Specific rules apply regarding harvesting the hay from, or allowing grazing on, land enrolled in the Conservation Reserve Program (CRP). The clearest way to assess the rules is to first identify whether conditions are considered ordinary or drought.
Both haying and grazing may be permitted for one of two reasons:
- To improve the quality or condition of the cover.
- To provide relief from emergency situations, such as drought or natural disaster, for livestock producers.
Given said conditions, specific guidelines apply.
When a county is classified as “D2-Severe” as defined by the US Drought monitor, approval for haying/grazing is given on a county-by-county basis, (droughtmonitor.unl.edu). The FSA County Committee can initiate the determination as a result of a livestock emergency, defined as a minimum loss of forage production of at least 40%.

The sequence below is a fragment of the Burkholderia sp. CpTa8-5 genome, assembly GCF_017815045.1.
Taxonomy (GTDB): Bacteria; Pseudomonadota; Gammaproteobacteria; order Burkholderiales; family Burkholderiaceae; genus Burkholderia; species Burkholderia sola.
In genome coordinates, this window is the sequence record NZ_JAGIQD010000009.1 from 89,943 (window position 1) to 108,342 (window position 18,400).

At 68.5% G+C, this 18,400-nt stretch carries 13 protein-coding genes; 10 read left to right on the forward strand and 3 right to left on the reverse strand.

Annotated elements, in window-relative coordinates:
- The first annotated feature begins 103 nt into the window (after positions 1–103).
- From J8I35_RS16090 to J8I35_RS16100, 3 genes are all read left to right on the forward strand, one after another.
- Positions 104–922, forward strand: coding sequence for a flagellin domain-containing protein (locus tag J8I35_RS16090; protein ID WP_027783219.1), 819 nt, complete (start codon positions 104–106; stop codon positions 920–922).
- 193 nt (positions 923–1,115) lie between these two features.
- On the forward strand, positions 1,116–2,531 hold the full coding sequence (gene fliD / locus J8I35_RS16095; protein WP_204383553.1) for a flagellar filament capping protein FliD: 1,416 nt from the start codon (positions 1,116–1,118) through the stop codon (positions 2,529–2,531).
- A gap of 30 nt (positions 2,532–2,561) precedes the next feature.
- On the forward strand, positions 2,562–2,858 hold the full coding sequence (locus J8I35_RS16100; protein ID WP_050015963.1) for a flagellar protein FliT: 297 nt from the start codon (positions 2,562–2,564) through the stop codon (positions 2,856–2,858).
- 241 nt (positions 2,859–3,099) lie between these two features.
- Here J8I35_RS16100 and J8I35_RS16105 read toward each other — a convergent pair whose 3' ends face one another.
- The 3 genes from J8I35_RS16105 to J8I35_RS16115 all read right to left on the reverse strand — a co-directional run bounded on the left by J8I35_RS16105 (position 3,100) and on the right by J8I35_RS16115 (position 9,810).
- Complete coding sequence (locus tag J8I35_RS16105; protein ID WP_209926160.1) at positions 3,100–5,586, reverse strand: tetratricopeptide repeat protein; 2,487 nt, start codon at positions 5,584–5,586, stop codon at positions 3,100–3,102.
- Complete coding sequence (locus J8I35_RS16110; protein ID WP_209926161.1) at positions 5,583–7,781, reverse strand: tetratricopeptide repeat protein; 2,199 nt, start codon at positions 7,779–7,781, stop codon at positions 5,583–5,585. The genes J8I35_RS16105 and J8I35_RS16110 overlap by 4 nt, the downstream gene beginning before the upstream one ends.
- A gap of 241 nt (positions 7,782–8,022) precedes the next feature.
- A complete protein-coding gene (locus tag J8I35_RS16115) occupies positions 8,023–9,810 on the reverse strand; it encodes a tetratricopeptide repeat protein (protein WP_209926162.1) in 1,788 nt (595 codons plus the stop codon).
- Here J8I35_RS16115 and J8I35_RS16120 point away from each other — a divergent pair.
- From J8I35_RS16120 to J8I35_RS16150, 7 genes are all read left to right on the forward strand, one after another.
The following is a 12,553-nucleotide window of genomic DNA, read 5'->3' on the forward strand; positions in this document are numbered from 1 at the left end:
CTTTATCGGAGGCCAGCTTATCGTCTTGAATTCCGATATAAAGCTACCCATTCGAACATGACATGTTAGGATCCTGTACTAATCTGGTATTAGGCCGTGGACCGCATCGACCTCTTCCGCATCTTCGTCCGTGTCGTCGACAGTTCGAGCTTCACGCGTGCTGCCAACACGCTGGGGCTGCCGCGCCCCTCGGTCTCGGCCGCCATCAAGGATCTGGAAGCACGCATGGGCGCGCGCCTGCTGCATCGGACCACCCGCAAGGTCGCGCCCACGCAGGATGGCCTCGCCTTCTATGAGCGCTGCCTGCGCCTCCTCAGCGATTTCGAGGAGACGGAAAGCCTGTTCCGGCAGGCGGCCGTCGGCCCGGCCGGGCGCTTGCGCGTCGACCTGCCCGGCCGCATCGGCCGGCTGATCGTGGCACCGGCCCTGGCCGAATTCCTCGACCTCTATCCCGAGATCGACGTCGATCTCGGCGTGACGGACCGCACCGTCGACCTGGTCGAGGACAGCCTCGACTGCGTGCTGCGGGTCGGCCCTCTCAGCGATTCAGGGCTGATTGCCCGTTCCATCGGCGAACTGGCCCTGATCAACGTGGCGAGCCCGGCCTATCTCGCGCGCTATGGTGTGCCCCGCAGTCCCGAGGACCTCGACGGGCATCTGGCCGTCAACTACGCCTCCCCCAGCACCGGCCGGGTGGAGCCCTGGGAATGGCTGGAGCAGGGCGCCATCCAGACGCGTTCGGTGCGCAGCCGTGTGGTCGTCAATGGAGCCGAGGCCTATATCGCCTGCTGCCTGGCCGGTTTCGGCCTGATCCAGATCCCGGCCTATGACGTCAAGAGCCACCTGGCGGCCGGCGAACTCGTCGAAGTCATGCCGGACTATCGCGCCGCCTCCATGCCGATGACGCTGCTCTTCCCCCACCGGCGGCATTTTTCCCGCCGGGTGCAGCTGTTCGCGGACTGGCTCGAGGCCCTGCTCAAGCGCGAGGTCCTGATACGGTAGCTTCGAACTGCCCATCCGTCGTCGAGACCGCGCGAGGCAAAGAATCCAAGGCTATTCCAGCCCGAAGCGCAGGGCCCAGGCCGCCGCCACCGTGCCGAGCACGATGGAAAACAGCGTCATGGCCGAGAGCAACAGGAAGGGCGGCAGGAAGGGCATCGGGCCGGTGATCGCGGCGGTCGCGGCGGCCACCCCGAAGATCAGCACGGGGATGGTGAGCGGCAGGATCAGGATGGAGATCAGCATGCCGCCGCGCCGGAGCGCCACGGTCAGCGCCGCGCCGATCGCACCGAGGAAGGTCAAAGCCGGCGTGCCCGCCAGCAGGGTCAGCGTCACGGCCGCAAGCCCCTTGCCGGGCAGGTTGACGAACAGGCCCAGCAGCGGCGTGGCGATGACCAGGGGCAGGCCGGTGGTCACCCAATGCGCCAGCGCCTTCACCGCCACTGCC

In reference to haying, permitted only outside of nesting season (May 15 – August 1), the producer can use the privilege personally or is permitted to grant it to someone else. Either way, these caveats apply:
- There is a limit of one cutting.
- All hay must be removed within 15 days of bailing.
- It is permissible for the hay to be sold.
With regards to grazing outside of nesting season, 90 days is permitted, but all livestock must be removed by the end of the following day of termination for the approved emergency period. Grazing is also permissible during nesting season, but only at 50 percent of what would be considered normal, and only if the county is eligible for Livestock Forage Program payments. While non-emergency grazing is permissible every two years, and haying every three, it should be noted that this is accompanied by a 25% reduction in payment to the producer. No such reduction is assessed if deemed an emergency.
Producers must request permission prior to either activity by filing with the county FSA office, identifying the area being considered for utilization. If you would like to learn more or if you have questions regarding haying or grazing on CRP land, contact your local USDA Service Center or click here to reach out to FDCE today.